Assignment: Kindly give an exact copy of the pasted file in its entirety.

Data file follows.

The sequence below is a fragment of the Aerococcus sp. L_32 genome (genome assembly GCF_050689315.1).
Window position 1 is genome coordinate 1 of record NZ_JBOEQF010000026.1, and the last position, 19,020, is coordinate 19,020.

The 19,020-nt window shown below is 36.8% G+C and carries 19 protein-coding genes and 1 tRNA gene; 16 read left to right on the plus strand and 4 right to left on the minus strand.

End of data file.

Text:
The sequence below is a fragment of the Aerococcus sp. L_32 genome (genome assembly GCF_050689315.1).
Window position 1 is genome coordinate 1 of record NZ_JBOEQF010000026.1, and the last position, 19,020, is coordinate 19,020.

The 19,020-nt window shown below is 36.8% G+C and carries 19 protein-coding genes and 1 tRNA gene; 16 read left to right on the plus strand and 4 right to left on the minus strand.